Sunday, July 13, 2008

Doctors are stoopid

The New England Journal of Medicine has an editorial about guns.

Note to the idiot doctors who wrote it. The Second Amendment to the US Constitution is not a "risky epidemiological experiment." It is the cornerstone to a free society. The right to defend yourself--and the right to bear arms to that end--is an ancient right only enjoyed by free men (in the whole species sense) and is not a new or extreme view.

If you (the doctors) don't like treating people with gunshot wounds, GET A NEW FRAKKIN' JOB!!
If there is a widespread loosening of gun regulations, we will learn over the next few years — in a before-and-after experiment — whether the laws we had in place had a significant impact in mitigating death and injury from handguns. In our opinion, there is little reason to expect an optimistic result; research has shown and logic would dictate that fewer restrictions on handguns will result in a substantial increase in injury and death. (Emphasis added)

Really? See John Lott. The research pretty much supports the opposite.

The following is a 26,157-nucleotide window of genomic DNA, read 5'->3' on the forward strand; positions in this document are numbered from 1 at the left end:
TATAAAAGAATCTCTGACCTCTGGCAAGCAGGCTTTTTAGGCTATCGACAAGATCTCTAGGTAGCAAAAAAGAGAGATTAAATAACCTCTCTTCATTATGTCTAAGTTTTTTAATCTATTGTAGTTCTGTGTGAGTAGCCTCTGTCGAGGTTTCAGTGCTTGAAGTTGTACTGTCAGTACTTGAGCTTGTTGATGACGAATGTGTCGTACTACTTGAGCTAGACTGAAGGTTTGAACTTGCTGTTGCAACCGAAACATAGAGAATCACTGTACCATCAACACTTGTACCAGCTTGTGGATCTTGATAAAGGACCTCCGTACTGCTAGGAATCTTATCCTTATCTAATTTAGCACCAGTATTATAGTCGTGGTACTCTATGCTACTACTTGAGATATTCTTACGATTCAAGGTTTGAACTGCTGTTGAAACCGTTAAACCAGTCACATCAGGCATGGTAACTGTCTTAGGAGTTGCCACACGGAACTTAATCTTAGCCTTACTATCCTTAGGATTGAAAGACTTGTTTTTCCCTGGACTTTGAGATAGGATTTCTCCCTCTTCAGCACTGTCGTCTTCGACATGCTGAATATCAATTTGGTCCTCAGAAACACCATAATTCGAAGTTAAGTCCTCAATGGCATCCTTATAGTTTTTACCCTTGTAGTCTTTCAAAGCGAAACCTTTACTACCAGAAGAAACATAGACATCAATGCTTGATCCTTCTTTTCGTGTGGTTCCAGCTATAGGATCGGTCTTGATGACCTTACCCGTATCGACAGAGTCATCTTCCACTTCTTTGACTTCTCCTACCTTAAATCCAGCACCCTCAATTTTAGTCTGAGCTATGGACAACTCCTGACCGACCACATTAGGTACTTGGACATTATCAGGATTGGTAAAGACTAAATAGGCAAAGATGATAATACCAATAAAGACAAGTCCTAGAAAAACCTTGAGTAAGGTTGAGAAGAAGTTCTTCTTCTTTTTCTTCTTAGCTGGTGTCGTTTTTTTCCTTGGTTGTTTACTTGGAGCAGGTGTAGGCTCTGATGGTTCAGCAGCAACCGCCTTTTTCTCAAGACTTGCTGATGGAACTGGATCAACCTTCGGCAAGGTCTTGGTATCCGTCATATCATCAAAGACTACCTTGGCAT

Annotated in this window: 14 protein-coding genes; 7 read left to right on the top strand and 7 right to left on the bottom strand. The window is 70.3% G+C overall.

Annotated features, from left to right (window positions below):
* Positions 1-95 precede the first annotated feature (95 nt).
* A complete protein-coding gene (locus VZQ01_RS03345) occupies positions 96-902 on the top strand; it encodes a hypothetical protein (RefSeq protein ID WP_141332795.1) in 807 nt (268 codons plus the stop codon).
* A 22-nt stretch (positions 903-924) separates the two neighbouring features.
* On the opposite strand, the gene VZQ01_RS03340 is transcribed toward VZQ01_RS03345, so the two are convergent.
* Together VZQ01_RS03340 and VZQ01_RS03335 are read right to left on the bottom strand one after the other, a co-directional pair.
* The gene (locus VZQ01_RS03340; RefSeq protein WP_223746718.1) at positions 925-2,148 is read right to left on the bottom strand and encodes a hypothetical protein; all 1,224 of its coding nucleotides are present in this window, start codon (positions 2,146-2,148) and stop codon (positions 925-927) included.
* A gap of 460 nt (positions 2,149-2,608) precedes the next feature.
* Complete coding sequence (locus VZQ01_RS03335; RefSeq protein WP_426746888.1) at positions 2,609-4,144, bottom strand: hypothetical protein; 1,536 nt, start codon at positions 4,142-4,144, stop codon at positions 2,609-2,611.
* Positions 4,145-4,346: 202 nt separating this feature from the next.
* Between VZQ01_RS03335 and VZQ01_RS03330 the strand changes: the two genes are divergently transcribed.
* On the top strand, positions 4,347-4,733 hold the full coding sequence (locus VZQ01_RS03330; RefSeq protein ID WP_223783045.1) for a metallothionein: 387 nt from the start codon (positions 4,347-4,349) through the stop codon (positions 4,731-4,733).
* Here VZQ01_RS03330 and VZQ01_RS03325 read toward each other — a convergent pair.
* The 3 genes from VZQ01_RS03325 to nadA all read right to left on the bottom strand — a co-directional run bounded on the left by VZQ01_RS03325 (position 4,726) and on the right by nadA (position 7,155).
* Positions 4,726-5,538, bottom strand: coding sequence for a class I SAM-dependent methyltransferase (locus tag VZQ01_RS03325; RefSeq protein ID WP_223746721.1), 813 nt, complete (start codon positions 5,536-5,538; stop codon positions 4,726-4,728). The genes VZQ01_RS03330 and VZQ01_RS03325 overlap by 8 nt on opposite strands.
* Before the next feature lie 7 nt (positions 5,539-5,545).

In April, just after the oral arguments in District of Columbia v. Heller, we wrote that "health care professionals, whose responsibility it is to treat the wounded and the dying, have special reason to be concerned." In light of the Court's decision in the case, that concern has been magnified.

Really? Special concern? As above, if you can't stand the heat, get the frak outta the kitchen. How about the concern of an unarmed, law abiding citizen at the mercy of a felonious goblin? Isn't that person's concern a bit more immediate and special?
The Centers for Disease Control and Prevention, in concert with health authorities across the country, keeps careful records on the number of injuries and deaths that result from handgun use. In 2005, the last year with complete data, there were more than 30,000 deaths and 70,000 nonfatal injuries from firearms. About one quarter of the nonfatal injuries and a tenth of the deaths were in children and adolescents. To place these numbers in perspective, 10 times as many Americans die each year from firearms as have died in the Iraq war during the past 5 years. Firearm injuries represent a major public health problem that seems certain to be exacerbated with less handgun regulation.